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Growing darkness expands chance to see comet


Though some might mourn the dwindling daylight as a harbinger of summer’s end, the increasing darkness does give stargazers a chance to view the comet Neowise.

It’s a newly discovered comet, identified in March by NASA’s infrared space satellite. It came closest to Earth on July 22 but it was still too light at night for Alaskans to get much of a glimpse. 

These days, in Southcentral Alaska, the sun sets after 10 p.m. and rises around 6 a.m. We’ve still got over 16 hours of daylight but there’s an expanding window of nautical twilight, between about 1 and 3 a.m., where skies should be dark enough to see the comet. 

Andrei Kaneletz is a Kenai astronomer. He stayed up until the wee hours July 23 to get a look at Neowise. Now that it’s darker, there’s more time for viewing.

First, drink some coffee. Next, pick a night with clear skies between 1 and 3 a.m. — the forecast for Monday is looking promising. Find a spot away from light pollution looking west, northwest — along Cook Inlet should do. And start out by locating the big dipper.

“It’s currently headed towards the star Arcturus, which it the bright star you see after sunset in the west,” Kaneletz said. “And it’s fairly easy to find Arcturus. You can just follow the handle of the Big Dipper, if you know where that is. Extend a curved line through the handle of the Big Dipper and keep going. The next bright star you run into is Arcturus and the comet will be down and to the right of there, currently. Not too far.”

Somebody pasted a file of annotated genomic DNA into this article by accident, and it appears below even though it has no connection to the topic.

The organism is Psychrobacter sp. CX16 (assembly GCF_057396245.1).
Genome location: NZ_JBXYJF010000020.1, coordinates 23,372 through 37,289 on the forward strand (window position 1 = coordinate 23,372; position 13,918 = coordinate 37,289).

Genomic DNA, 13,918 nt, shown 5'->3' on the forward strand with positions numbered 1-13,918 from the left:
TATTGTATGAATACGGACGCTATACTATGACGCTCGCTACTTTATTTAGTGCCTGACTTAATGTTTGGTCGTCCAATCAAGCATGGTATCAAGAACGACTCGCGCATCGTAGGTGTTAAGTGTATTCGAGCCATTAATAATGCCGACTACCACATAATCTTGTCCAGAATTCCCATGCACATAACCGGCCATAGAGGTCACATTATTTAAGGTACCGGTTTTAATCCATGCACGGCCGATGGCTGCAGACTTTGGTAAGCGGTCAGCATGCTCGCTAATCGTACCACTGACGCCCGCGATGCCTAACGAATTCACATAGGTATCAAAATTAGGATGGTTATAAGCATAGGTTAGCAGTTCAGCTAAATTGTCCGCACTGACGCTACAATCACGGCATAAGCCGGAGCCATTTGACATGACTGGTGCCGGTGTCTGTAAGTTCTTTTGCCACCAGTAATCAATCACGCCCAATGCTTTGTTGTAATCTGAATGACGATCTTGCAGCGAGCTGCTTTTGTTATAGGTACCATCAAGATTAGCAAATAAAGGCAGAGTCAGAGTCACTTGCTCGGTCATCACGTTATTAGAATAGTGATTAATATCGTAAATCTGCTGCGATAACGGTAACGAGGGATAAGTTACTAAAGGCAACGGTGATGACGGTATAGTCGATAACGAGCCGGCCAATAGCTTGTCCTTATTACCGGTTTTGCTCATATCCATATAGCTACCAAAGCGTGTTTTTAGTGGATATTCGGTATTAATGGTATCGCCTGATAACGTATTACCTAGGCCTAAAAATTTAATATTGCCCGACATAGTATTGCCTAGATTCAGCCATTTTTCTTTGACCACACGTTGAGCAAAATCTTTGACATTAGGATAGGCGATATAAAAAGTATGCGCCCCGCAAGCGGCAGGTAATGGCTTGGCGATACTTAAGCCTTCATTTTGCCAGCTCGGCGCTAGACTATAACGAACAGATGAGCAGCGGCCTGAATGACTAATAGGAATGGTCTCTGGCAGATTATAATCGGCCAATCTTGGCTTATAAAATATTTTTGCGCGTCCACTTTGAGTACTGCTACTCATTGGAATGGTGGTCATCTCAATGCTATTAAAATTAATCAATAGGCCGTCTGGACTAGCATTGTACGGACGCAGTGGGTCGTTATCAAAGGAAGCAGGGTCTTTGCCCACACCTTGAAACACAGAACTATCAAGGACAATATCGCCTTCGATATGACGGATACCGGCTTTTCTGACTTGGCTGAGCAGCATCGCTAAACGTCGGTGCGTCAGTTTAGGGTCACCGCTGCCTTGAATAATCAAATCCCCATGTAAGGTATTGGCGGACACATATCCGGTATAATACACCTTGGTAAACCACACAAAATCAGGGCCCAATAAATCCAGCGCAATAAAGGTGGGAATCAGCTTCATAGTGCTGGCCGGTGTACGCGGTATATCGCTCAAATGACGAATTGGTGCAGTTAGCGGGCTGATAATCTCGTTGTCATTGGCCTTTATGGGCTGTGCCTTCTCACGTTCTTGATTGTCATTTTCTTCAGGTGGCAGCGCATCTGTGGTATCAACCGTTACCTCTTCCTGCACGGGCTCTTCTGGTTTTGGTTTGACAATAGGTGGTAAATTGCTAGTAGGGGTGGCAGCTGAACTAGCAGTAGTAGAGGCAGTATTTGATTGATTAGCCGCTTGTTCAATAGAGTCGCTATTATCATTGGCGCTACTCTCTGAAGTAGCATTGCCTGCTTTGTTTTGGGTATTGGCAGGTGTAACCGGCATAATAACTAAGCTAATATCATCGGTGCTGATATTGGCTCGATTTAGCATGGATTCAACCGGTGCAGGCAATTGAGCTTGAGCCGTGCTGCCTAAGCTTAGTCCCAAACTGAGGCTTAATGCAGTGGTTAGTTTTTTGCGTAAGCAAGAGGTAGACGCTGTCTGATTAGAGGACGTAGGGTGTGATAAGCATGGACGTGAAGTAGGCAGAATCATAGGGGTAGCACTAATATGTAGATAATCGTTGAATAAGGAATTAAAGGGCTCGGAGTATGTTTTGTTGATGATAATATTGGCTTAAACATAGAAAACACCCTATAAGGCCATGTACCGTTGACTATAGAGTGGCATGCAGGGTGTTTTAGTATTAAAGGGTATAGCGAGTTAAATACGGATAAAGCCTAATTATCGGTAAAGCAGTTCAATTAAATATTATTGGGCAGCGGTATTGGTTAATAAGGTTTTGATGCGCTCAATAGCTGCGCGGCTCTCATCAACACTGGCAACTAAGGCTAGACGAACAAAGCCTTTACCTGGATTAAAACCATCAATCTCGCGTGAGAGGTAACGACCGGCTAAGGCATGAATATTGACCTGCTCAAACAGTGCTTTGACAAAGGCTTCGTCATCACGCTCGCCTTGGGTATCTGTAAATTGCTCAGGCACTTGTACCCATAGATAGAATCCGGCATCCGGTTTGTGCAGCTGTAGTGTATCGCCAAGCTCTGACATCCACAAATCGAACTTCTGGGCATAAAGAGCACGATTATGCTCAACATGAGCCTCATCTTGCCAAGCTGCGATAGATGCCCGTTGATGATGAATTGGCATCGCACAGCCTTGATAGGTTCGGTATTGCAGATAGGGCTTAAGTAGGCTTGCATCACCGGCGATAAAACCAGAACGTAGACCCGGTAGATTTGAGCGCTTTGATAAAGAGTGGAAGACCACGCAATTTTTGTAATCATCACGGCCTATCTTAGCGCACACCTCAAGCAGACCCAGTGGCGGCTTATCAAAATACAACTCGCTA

Bring binoculars or a telescope, though.

“As it goes further away, it’s going to get fainter and fainter and it is fading fairly rapidly,” Kaneletz said. “Anything pretty small should work within the next week or two, probably the next week. But after that you’d probably something a little more powerful, like a small telescope.”

You’ll probably — depending on magnification — still be able to see Neowise from the Kenai Peninsula through mid-August.

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